Should Trump have pardoned OR ranchers? Take poll

Should Trump have pardoned OR ranchers? Take poll

They were convicted by an OR jury in 2012, but the judge who oversaw their case agreed with the Hammonds that the mandatory five-year sentences for arson on federal land was overly punitive, and the two served short sentences instead.

Their arson sentences stoked the debate over federal management of public lands in the West and their pardons are sure to do the same.

President Trump on Tuesday pardoned the father and son from OR whose imprisonment for setting fires on federal land sparked a 41-day long takeover of a wildlife refuge in the state.

The Hammonds, meanwhile, were convicted of a "very serious crime" that shouldn't be brushed aside, he said.

These are the sixth and seventh pardons President Trump has issued.

"The Hammonds were serial arsonists who stole from U.S. taxpayers for years", former federal prosecutor Dwight Holton told KGW when he heard the news. They changed the name of the refuge to Harney County Resource Center, reflecting their belief that the federal government has only a limited right to own property within a state.

While the Hammonds were regarded by land-rights activists as heroes, and victims of the federal government, federal prosecutors painted sinister portraits of them at their trial.

The Hammonds distanced themselves from the occupiers and didn't endorse the action.

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The Hammonds were being held at a federal detention center south of Los Angeles. As a result, the judge imposed significantly lesser sentences.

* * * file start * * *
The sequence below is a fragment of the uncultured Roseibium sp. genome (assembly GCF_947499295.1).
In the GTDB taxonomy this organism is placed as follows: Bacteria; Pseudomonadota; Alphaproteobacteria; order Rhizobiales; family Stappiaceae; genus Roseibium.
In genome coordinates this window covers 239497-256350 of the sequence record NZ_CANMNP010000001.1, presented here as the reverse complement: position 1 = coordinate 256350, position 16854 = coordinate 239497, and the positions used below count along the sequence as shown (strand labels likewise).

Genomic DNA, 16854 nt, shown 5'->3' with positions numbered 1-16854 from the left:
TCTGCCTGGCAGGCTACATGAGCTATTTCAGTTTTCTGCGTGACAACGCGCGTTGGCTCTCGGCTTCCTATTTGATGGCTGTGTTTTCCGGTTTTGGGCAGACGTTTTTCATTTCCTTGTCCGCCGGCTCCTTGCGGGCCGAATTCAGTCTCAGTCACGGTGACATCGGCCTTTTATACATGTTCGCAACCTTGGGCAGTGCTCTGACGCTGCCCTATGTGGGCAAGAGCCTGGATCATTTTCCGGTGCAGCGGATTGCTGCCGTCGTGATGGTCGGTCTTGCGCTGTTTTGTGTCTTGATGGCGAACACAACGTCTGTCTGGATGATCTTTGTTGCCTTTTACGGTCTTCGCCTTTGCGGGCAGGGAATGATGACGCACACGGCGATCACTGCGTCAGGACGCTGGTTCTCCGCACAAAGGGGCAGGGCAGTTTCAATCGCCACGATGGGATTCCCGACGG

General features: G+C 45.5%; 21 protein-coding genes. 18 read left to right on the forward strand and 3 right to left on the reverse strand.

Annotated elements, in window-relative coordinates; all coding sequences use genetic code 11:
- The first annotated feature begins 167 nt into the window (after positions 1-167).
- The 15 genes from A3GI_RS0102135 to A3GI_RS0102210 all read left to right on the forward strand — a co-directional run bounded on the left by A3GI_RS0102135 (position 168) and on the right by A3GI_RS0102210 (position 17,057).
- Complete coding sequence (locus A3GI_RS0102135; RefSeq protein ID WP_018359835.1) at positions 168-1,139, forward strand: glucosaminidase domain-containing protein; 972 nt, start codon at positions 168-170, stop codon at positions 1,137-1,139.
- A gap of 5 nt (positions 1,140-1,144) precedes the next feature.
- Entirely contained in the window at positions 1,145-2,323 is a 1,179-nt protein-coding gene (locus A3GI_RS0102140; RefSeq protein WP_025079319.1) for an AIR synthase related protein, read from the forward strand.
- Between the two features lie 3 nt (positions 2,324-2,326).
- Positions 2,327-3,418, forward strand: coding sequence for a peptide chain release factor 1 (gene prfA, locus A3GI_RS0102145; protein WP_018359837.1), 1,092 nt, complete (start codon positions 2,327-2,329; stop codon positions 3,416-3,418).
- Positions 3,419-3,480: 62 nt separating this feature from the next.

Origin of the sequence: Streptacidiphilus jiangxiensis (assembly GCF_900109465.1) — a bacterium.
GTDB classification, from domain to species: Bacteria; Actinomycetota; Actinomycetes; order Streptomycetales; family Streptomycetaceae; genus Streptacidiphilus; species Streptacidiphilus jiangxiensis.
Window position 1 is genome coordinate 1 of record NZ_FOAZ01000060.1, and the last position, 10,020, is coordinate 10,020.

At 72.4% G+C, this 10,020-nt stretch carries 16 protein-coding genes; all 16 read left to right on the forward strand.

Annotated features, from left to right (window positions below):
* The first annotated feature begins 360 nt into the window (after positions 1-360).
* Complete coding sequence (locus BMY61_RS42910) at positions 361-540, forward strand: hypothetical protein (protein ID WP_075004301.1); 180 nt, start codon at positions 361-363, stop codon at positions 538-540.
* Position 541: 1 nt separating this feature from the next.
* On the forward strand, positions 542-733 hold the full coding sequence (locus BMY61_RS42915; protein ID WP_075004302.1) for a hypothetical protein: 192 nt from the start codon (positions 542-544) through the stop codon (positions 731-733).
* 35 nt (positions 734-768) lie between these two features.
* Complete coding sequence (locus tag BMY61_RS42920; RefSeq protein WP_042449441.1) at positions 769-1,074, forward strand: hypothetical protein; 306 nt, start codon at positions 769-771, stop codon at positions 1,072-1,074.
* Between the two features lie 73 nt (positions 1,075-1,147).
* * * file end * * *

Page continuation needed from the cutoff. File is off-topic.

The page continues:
Dwight Hammond has served approximately three years in prison, and his son Steven has served four years, according to the White House. However, that was overturned by the 9th Circuit Court of Appeals, which ordered that the Hammonds be resentenced "in compliance with the law".

In a statement, White House press secretary Sarah Huckabee Sanders said an "overzealous appeal" of the Hammonds's original sentences during the Obama administration, which sent them back to prison, was "unjust".

"The Hammonds are devoted family men, respected contributors to their local community and have widespread support from their neighbors, local law enforcement and farmers and ranchers across the West", the White House said in a statement.

The two men were initially sentenced to less than the legal minimum five-year prison sentence by a judge who thought the minimum too harsh and later released the two, Dwight Hammond after three months and Steven Hammond after a year.

Ammon and Ryan Bundy, two sons of Cliven Bundy, and five other defendants were acquitted in 2016 by a federal jury in Portland on charges stemming from the takeover.

The Hammonds said they started a fire on their property in 2001 to protect it from wildfires and reduce the growth of invasive plants, but that the fire got out of hand, CNN affiliate KTVZ reported.

"Pardoning the Hammonds sends a risky message to America's park rangers, wildland firefighters, law enforcement officers, and public lands managers", Rokala said in a statement.

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